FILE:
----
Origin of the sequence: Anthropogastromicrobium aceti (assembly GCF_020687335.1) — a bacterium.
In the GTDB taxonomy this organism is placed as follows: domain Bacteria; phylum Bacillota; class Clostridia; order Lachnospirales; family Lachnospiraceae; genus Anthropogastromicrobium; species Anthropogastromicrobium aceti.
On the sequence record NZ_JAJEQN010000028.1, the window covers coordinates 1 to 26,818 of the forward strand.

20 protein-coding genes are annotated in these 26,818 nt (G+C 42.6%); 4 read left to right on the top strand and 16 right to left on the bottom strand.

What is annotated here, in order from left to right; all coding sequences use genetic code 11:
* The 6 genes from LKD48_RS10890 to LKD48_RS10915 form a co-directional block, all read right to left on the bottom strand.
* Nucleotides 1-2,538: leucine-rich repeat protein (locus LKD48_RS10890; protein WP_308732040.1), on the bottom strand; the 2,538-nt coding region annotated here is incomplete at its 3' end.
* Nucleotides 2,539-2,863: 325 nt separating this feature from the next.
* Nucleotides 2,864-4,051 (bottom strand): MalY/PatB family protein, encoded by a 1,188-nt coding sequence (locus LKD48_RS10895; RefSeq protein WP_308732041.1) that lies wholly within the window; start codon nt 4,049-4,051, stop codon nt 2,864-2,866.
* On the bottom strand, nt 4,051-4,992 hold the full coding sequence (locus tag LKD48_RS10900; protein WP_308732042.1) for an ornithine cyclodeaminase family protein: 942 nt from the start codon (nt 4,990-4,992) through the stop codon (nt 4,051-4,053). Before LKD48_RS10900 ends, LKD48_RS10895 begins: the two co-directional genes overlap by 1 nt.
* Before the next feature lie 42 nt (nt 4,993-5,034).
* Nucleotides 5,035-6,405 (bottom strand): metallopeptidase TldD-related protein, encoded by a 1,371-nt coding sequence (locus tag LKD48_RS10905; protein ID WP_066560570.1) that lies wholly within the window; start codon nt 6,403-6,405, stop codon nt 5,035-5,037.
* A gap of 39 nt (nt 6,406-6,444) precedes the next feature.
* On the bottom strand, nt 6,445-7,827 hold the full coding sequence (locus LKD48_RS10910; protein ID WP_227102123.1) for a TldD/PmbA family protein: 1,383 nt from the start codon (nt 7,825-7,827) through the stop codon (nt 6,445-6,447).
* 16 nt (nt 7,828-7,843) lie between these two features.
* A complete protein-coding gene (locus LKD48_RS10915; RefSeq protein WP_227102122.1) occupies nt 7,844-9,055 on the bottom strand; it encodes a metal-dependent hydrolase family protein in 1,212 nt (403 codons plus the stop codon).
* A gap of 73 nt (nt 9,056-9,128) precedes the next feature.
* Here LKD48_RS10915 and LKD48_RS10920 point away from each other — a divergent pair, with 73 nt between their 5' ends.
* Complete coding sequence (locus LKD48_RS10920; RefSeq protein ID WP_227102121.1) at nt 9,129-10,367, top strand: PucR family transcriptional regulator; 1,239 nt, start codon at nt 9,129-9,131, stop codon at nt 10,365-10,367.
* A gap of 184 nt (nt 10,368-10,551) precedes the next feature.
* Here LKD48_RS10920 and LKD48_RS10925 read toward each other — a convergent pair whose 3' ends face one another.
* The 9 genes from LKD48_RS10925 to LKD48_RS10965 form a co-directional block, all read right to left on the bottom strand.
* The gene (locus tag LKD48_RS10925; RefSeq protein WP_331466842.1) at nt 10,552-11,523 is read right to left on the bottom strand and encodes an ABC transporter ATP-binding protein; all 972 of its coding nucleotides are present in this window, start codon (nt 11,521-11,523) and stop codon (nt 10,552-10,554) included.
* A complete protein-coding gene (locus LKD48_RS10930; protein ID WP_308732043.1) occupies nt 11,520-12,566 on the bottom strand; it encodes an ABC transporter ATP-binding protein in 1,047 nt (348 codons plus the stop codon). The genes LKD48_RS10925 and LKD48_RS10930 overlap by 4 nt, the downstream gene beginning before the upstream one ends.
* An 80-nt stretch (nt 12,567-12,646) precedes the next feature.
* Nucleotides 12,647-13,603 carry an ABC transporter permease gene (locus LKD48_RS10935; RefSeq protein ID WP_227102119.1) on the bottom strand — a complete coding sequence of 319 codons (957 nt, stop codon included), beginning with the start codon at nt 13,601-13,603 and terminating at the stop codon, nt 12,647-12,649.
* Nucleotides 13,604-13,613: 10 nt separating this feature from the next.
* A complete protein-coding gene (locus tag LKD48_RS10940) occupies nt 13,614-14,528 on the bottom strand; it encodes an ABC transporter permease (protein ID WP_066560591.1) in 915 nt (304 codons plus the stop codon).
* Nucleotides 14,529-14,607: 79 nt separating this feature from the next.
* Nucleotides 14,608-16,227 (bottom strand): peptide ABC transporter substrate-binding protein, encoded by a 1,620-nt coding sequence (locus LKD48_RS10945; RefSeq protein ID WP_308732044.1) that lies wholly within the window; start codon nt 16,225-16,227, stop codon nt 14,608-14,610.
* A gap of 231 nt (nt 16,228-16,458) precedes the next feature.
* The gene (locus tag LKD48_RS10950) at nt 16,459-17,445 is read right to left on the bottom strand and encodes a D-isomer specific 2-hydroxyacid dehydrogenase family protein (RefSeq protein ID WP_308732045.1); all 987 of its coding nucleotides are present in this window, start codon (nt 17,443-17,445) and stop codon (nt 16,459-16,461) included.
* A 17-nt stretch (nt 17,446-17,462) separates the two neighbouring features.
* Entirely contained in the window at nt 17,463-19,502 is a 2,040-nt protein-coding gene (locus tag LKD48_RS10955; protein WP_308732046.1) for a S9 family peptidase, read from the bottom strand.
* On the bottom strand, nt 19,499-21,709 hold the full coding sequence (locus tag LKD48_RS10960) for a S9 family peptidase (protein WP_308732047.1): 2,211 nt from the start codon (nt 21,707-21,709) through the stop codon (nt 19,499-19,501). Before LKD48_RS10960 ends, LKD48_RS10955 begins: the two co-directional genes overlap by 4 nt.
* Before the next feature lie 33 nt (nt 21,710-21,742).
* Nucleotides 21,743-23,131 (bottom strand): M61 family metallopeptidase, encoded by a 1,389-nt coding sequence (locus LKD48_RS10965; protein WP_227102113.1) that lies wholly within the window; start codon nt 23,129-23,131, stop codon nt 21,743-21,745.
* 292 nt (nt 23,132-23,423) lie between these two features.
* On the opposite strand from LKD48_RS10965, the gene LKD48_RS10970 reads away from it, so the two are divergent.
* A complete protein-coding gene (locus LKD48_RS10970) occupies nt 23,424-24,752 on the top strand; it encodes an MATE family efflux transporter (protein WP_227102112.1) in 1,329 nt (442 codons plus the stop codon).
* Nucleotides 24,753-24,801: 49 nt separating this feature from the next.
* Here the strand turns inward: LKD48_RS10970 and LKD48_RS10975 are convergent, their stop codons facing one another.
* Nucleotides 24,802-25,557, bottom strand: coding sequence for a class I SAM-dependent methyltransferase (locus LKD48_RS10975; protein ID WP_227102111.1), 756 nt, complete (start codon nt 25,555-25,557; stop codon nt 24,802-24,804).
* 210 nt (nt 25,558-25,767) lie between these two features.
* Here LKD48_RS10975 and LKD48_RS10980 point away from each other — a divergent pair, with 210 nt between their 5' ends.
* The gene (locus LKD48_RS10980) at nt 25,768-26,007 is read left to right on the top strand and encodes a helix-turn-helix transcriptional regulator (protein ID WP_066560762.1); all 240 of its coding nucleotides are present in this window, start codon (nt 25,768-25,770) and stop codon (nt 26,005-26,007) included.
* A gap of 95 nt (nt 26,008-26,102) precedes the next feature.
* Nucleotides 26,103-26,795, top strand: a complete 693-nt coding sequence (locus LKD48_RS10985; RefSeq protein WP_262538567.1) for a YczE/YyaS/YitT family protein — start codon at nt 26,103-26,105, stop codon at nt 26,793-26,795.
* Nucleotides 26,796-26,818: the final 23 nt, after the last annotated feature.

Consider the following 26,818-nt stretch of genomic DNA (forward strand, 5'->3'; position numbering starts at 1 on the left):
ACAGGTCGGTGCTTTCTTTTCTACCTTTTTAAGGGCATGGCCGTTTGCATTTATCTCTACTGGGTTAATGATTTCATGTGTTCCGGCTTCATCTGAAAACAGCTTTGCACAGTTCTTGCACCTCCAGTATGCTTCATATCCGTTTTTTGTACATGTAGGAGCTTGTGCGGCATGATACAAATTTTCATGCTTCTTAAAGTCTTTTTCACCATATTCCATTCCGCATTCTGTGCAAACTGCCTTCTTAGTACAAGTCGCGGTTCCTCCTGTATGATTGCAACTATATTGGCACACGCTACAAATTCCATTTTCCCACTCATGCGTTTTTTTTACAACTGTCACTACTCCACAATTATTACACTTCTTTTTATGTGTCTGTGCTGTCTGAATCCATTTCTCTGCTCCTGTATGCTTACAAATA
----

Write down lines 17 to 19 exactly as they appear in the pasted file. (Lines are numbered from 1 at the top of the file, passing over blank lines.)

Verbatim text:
* A gap of 73 nt (nt 9,056-9,128) precedes the next feature.
* Here LKD48_RS10915 and LKD48_RS10920 point away from each other — a divergent pair, with 73 nt between their 5' ends.
* Complete coding sequence (locus LKD48_RS10920; RefSeq protein ID WP_227102121.1) at nt 9,129-10,367, top strand: PucR family transcriptional regulator; 1,239 nt, start codon at nt 9,129-9,131, stop codon at nt 10,365-10,367.